Legends and folklore tell us who we are as a people as much as our history does. There is possibly more of a sense of ownership over figures like King Arthur, or folk heroes like Robin Hood, than the kings and queens whose lineage we recite at school. They belong to us, and us to them. It’s also a self-reinforcing relationship: Arthur, who has origins as a literary figure among Welsh mythology, becomes a rightful King of the British Isles in Monmouth’s telling. As a historicized myth, Arthur becomes a tool to define both Britishness and British values.
History, mythology and national identity all reinforce each other, as people look to mythologized histories to place themselves and others in the world, but both the myth and the history-telling often prioritize conservative ideals. Historical fantasy is built on an idea of medieval Europe that is inaccurately and overwhelmingly white. This becomes a self-sustaining stereotype that fantasy art is built out of, and right-wingers gesture to as simply better, more chivalrous times.
This conservative mythology is reinforced by popular culture – Game of Thrones and Dragon Age included – but it also stars in more sinister fantasies. As medieval scholar Andrew Elliott cites in “A Vile Love Affair: Right Wing Nationalism and the Middle Ages,” white supremacist groups like the English Defense League use imagery of the crusaders to portray themselves as defenders of a white Britain against Muslims, using medievalism to establish their historical (white) heritage.
Last year’s Pendragon, which uses the myth of King Arthur to criticize Brexit and the rise of British fascism, subverts this use of medieval imagery for right wing ends. As Inkle’s narrative director and co-founder Jon Ingold explains, he isn’t the first to use the idea of the legend of Arthur to talk about fascism, instead finding inspiration from T.H. White’s The Once and Future King.
“White was writing in the 1930s, as fascism rose in Europe and in the UK. His Mordred is a toad and a schemer, a liar happy to be deceitful in a court of liars striving to be noble . . . So, the first piece of Pendragon is White’s idea of the petty schemer as the villain; not a grand antagonist with a master plan, but a pathetic, sniveling ruin of a human whose only path forward is to pick open the wounds of others.”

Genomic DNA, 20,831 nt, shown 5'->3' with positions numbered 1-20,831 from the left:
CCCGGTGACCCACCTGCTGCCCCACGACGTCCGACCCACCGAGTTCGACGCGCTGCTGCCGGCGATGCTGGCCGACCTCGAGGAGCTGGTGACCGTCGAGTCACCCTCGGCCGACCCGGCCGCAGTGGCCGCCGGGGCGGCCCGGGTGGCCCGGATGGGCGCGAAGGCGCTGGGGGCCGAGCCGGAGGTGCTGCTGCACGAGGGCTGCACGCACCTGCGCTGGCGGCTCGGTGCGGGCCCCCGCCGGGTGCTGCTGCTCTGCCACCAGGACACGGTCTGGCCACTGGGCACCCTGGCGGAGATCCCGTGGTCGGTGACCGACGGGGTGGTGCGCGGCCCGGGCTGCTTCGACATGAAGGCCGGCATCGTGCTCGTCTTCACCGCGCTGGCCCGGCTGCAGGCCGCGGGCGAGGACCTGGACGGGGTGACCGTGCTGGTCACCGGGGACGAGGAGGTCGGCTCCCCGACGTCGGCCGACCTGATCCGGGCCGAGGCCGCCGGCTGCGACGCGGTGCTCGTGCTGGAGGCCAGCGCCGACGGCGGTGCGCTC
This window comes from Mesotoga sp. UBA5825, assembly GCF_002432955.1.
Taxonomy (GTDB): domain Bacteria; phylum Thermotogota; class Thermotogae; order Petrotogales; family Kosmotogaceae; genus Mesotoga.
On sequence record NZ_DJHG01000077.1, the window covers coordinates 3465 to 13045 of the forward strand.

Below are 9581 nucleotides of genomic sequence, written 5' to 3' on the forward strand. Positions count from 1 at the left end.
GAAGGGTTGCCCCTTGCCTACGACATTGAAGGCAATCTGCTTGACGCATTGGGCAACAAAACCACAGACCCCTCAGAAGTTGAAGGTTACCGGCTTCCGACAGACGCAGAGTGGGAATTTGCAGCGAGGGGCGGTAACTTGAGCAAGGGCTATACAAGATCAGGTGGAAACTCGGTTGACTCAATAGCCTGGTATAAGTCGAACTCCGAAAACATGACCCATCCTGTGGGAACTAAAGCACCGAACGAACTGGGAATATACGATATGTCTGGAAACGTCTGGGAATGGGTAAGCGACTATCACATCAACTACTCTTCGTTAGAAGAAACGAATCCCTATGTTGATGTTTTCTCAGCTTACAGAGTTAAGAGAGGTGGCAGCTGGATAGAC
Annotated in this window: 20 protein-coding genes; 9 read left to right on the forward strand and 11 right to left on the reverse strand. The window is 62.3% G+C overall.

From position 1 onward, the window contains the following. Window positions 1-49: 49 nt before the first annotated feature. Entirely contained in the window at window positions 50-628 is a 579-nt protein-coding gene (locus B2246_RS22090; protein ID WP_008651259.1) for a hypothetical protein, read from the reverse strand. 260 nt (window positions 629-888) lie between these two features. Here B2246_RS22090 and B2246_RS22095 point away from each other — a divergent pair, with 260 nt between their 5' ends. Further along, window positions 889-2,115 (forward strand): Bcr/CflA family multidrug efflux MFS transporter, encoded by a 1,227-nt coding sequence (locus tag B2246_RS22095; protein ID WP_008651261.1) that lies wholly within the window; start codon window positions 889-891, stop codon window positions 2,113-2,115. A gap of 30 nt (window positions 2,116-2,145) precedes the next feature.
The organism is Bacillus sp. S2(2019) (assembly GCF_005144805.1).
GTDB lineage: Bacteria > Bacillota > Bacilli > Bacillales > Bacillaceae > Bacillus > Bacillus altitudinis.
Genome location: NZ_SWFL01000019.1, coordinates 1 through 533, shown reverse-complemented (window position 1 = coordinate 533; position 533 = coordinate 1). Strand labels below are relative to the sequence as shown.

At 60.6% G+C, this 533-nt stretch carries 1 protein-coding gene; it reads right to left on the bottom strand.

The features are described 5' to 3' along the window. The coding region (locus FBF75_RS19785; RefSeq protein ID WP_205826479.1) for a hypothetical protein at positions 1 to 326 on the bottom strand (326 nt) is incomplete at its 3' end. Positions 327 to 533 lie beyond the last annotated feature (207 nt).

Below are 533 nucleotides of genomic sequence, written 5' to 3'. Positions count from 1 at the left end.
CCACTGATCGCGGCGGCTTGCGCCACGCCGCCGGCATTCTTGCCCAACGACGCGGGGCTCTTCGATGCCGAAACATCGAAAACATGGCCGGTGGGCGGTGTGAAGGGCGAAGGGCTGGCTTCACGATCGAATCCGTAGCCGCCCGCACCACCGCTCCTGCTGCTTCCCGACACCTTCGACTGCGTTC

Ingold relates White’s writing about contemporary British fascists like Oswald Mosley to Boris Johnson’s Leave UK campaign and Trump’s election, but the legend of Arthur contains something specific to British politics today: the Round Table.
“People often ask: did the Round Table really exist? What’s interesting about that question is the answer is emphatically yes. Whether the Round Table existed or not as an actual table, I don’t know, but it also doesn’t matter in the slightest because the Round Table as a concept has existed for at least a thousand years now, and has directly influenced the world as we know it.”
Ingold looks to the Round Table (“this concept of an ideal government as ‘a circle of equal voices reaching consensus’”) as the origin of Parliament, and Arthur in turn as a guiding light and symbol of civility. Arthur’s decision to divide his power among trusted voices, rather than standing as an isolated leader, stands in opposition to the UK’s decision to leave the EU (and European Parliament), and Boris Johnson’s unlawful tactics to prevent MP scrutiny of his withdrawal bill.
On the 31st of January 2020, the UK left the European Union, and Inkle posted a teaser for Pendragon, with its opening words: AD 673. Camelot has fallen. The jealous Sir Mordred has broken the fellowship of the Round Table with hatred and lies. Who will keep the dream of Camelot alive?
“The development of Pendragon was fueled by anger at Brexit,” Ingold states. “Pendragon is about how it feels when the people turn towards a leader who promises to destroy everything.” For the team at Inkle, who were about ready to announce the game at the same time as Brexit was about to happen, these opening words of Pendragon shared how they felt. “It is inevitable that the UK will want to re-join Europe within the next thirty years. We wanted to say; whatever is broken on this day, the future has already mended.”
In addition to Pendragon and Brexit, Ingold had recently expressed that he felt like everything he writes is about fascism recently. “As many creative people have remarked, the 2020s are a difficult time to be making light-hearted entertainment and telling stories. Those in power are determined to kill us all and are no longer hiding it.” As well as issues like hoarding wealth and responses to the pandemic, Ingold cites the Conservative government’s ongoing attempts to criminalize refugees seeking asylum.
“I would love to be writing about an interesting idea I had about teleportation, or what telepathy would be like for lovers, but what’s the point? How can anyone escape to and engage with something entirely frivolous and removed from reality when reality is not going to be here to catch us in twenty years’ time?
“But I can’t stop writing. So, everything I write at the moment is desperate to talk about this . . . I don’t think anyone is going to play Pendragon and realize that a vote for a floppy-haired lunatic is an unforced act of self-hatred. But one has to try.”
Ruth Cassidy is a writer and self-described velcro cyborg whose DMs are open for pictures of mountains & your cats. Direct them to twitter @velcrocyborg.